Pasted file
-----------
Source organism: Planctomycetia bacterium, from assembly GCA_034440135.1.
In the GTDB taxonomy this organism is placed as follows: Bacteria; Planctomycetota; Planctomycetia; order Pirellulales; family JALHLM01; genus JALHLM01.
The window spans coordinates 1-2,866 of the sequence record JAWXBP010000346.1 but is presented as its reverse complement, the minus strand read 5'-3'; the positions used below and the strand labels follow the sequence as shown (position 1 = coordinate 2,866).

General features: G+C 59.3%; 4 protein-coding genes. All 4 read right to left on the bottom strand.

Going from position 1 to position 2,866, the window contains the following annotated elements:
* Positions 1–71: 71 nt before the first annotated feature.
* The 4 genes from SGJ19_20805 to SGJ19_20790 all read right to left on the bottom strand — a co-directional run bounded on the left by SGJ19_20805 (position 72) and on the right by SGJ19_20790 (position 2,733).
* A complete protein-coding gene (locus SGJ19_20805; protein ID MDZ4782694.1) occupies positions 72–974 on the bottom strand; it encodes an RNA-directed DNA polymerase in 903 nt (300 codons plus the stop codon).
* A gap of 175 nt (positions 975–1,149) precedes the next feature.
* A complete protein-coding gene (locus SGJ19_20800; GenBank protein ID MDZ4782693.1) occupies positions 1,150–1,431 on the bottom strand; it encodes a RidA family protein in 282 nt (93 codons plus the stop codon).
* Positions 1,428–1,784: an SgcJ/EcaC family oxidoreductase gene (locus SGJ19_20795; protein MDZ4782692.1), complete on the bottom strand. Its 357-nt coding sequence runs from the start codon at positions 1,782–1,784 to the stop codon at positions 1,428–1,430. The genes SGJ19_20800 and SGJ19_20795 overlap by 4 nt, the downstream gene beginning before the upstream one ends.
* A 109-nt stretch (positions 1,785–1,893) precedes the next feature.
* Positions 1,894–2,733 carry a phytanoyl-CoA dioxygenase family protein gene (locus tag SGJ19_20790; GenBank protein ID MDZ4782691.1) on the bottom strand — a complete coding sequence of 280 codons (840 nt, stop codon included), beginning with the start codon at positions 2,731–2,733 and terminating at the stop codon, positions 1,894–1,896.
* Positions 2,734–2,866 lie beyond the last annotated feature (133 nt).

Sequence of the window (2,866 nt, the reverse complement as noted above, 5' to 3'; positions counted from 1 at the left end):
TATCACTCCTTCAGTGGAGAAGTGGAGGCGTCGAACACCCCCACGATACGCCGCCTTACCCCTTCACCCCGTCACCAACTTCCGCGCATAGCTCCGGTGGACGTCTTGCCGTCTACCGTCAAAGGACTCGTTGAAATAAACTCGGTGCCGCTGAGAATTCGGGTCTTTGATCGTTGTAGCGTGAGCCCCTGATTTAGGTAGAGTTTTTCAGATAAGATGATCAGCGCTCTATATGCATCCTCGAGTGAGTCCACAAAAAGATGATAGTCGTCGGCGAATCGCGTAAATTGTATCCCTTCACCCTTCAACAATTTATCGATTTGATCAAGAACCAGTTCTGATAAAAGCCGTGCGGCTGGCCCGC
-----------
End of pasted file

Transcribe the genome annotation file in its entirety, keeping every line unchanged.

Source organism: Planctomycetia bacterium, from assembly GCA_034440135.1.
In the GTDB taxonomy this organism is placed as follows: Bacteria; Planctomycetota; Planctomycetia; order Pirellulales; family JALHLM01; genus JALHLM01.
The window spans coordinates 1-2,866 of the sequence record JAWXBP010000346.1 but is presented as its reverse complement, the minus strand read 5'-3'; the positions used below and the strand labels follow the sequence as shown (position 1 = coordinate 2,866).

General features: G+C 59.3%; 4 protein-coding genes. All 4 read right to left on the bottom strand.

Going from position 1 to position 2,866, the window contains the following annotated elements:
* Positions 1–71: 71 nt before the first annotated feature.
* The 4 genes from SGJ19_20805 to SGJ19_20790 all read right to left on the bottom strand — a co-directional run bounded on the left by SGJ19_20805 (position 72) and on the right by SGJ19_20790 (position 2,733).
* A complete protein-coding gene (locus SGJ19_20805; protein ID MDZ4782694.1) occupies positions 72–974 on the bottom strand; it encodes an RNA-directed DNA polymerase in 903 nt (300 codons plus the stop codon).
* A gap of 175 nt (positions 975–1,149) precedes the next feature.
* A complete protein-coding gene (locus SGJ19_20800; GenBank protein ID MDZ4782693.1) occupies positions 1,150–1,431 on the bottom strand; it encodes a RidA family protein in 282 nt (93 codons plus the stop codon).
* Positions 1,428–1,784: an SgcJ/EcaC family oxidoreductase gene (locus SGJ19_20795; protein MDZ4782692.1), complete on the bottom strand. Its 357-nt coding sequence runs from the start codon at positions 1,782–1,784 to the stop codon at positions 1,428–1,430. The genes SGJ19_20800 and SGJ19_20795 overlap by 4 nt, the downstream gene beginning before the upstream one ends.
* A 109-nt stretch (positions 1,785–1,893) precedes the next feature.
* Positions 1,894–2,733 carry a phytanoyl-CoA dioxygenase family protein gene (locus tag SGJ19_20790; GenBank protein ID MDZ4782691.1) on the bottom strand — a complete coding sequence of 280 codons (840 nt, stop codon included), beginning with the start codon at positions 2,731–2,733 and terminating at the stop codon, positions 1,894–1,896.
* Positions 2,734–2,866 lie beyond the last annotated feature (133 nt).

Sequence of the window (2,866 nt, the reverse complement as noted above, 5' to 3'; positions counted from 1 at the left end):
TATCACTCCTTCAGTGGAGAAGTGGAGGCGTCGAACACCCCCACGATACGCCGCCTTACCCCTTCACCCCGTCACCAACTTCCGCGCATAGCTCCGGTGGACGTCTTGCCGTCTACCGTCAAAGGACTCGTTGAAATAAACTCGGTGCCGCTGAGAATTCGGGTCTTTGATCGTTGTAGCGTGAGCCCCTGATTTAGGTAGAGTTTTTCAGATAAGATGATCAGCGCTCTATATGCATCCTCGAGTGAGTCCACAAAAAGATGATAGTCGTCGGCGAATCGCGTAAATTGTATCCCTTCACCCTTCAACAATTTATCGATTTGATCAAGAACCAGTTCTGATAAAAGCCGTGCGGCTGGCCCGC